An evening with Jennifer Granholm

By Dylan Huston

Griffin Reporter

On Tuesday, November 1, Canisius College and the William H. Fitzpatrick Chair of Political Science Lecture Series hosted the Harvard-educated former Governor of Michigan, Jennifer Granholm, in the Montante Cultural Center. Governor Granholm, in a presentation entitled “The Mother of All Markets: Creating Clean Energy Jobs in America”, took the liberty of summarizing a few of the major points of her career as the first female governor of Michigan, from 2003 to 2011, as well as discussing the future of clean energy. As Governor, Granholm presented a deep passion for issues affecting the United States, such as climate change (a fitting topic for a November day where temperatures broke 70 degrees Fahrenheit), a constantly shrinking middle class, and an increasingly ineffective and divisive Congress.

Citing an example from her experience as Governor, Granholm made a point to cite the dilemma encountered in the small town of Greenville, Michigan. Greenville, a small middle-class town with a great portion of its population employed by its local Electrolux factory, found itself the victim of outsourcing. Electrolux was moving its factory to Mexico.

“There’s nothing you can do to compensate for the fact that we can pay $1.57 an hour in Juarez,” said Granholm, paraphrasing Electrolux representatives.

Regardless of Granholm’s efforts, the advantages of harvesting cheap foreign labor were too great for Electrolux to reconsider; the decision had been made and thousands of workers were suddenly out of their jobs.

Granholm developed a plan. In an attempt to combat both climate change and joblessness, the former Governor embarked on a mission to encourage domestic industry which produced the machinery and assembly of solar panels and wind turbines. Furthermore, Granholm pointed out that thousands of solar panels and wind turbines require assembly, installation, and routine maintenance, something which creates solidly middle-class jobs.

Finally, Granholm elucidated the viability of having bipartisan support of these policies.

“We all know climate change is happening,” said Granholm, “but if you want to sell it, focus on jobs!”

Granholm cited the resulting economic competition, jobs, expansion of consumer choice, energy independence, promotion of local business, and potential to streamline bureaucracy (to make energy-efficient products cheaper) as being reasons as to why both major parties would support these energy-efficient policies.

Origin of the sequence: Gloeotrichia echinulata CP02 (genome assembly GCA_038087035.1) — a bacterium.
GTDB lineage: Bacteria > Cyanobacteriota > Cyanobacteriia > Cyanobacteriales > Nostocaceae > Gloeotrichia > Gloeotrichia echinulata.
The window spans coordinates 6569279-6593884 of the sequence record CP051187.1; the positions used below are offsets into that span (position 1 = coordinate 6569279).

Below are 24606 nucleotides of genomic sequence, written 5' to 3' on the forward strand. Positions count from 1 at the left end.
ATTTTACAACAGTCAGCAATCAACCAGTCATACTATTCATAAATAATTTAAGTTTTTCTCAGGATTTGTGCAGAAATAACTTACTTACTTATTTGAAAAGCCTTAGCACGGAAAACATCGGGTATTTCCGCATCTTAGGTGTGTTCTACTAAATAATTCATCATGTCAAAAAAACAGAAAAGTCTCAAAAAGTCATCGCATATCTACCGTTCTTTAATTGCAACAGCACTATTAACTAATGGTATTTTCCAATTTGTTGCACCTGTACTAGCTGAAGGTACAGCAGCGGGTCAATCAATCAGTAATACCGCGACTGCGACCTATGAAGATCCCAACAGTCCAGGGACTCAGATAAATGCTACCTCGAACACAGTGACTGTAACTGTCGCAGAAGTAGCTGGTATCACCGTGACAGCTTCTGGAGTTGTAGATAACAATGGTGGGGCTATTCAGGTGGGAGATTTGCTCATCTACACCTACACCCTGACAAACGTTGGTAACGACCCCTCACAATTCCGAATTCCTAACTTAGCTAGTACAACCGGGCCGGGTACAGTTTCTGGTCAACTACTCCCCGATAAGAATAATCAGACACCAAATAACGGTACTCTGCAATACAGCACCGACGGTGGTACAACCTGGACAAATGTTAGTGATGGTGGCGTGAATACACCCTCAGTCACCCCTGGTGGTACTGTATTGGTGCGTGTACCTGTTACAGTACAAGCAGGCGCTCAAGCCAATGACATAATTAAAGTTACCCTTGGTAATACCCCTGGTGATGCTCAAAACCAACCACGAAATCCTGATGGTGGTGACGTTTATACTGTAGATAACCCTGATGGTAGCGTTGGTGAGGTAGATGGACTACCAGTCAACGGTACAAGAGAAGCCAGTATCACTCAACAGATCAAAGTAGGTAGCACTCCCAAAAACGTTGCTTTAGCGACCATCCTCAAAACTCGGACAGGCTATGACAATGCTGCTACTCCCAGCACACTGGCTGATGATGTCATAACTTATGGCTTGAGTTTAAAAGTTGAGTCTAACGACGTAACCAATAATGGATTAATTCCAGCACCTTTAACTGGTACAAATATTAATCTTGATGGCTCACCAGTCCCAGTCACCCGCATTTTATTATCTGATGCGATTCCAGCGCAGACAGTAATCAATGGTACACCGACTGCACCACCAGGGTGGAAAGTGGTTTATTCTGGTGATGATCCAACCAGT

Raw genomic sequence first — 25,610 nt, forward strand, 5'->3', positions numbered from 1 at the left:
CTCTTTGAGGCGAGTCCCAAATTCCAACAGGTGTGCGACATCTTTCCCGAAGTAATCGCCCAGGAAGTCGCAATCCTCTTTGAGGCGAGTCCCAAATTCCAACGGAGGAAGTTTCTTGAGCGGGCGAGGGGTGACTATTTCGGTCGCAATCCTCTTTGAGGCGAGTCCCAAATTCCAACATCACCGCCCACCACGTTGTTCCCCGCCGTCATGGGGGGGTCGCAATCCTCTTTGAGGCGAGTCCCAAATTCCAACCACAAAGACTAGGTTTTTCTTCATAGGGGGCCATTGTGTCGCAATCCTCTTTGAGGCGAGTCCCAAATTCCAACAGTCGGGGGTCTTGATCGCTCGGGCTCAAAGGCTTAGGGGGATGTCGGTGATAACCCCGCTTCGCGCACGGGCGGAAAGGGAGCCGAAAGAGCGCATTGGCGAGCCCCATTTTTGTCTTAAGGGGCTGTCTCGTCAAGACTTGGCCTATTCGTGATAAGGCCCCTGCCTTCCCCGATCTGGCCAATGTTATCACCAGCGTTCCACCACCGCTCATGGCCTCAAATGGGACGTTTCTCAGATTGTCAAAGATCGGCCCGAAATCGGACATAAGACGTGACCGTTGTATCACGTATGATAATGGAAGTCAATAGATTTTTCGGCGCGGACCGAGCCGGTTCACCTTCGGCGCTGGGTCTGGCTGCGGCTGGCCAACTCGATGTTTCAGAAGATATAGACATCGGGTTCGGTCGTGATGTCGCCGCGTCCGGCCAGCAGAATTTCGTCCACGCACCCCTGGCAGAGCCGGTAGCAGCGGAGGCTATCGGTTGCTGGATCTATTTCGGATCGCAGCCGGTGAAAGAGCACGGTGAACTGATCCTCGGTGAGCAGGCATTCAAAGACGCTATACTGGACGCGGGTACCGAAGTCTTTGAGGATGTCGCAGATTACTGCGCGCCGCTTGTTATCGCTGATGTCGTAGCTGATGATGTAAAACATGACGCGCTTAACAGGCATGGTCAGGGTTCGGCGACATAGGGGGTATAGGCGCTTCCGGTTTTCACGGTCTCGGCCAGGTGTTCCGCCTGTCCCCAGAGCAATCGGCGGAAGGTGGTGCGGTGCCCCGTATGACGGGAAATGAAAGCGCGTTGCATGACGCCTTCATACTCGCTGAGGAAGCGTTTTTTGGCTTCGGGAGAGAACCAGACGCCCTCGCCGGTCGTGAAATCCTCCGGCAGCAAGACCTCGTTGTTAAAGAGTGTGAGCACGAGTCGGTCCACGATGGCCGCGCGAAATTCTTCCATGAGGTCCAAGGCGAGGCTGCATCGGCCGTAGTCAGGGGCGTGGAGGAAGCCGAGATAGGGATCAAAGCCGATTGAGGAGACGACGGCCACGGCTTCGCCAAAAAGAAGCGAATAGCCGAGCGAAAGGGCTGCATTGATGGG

“If we use the thrust to create jobs,” said Granholm, “you can see Conservatives and Liberals agreeing.”

Taking lessons from President Barack Obama’s successful “Rise to the Top for Education” initiative, Granholm affirmed that this precedent could prove a possible outlet for the implementation of her previous proposals.  Obama’s policy offered money to states willing to increase the standard of their public education.  Participation was not mandatory, but still 48 states did step up to improve education, and Granholm said that, in a similar manner, the federal government could get states to improve their energy efficiency by offering monetary incentives.

Internationally, Granholm said the U.S. lags far behind other countries, such as China, in terms of investment in clean energy.  According to Granholm, unless the U.S. increases investment, the country will only lose more jobs.

“You can either be at the table or on the menu,” said Granholm.  “I prefer to dine.”

Also significant was Granholm’s mention of Buffalo’s own Solar City Gigawatt factory, which she has high hopes for as it continues to near completion.  She said that Buffalo is the “center” of the green energy movement because of this factory.

Canisius College warmly welcomed Governor Granholm as one of the many great speakers to visit the campus. Granholm is a energy policy advisor to the Clinton campaign, but she tried to keep her talk as nonpartisan as possible, although it was clear she believed Clinton had better energy policies at the moment.  Granholm ended the night by answering a robust round of audience questions in which she did everything from affirm her support of Native Americans and allies at Standing Rock, to speak about the complex nature of supporting nuclear energy.


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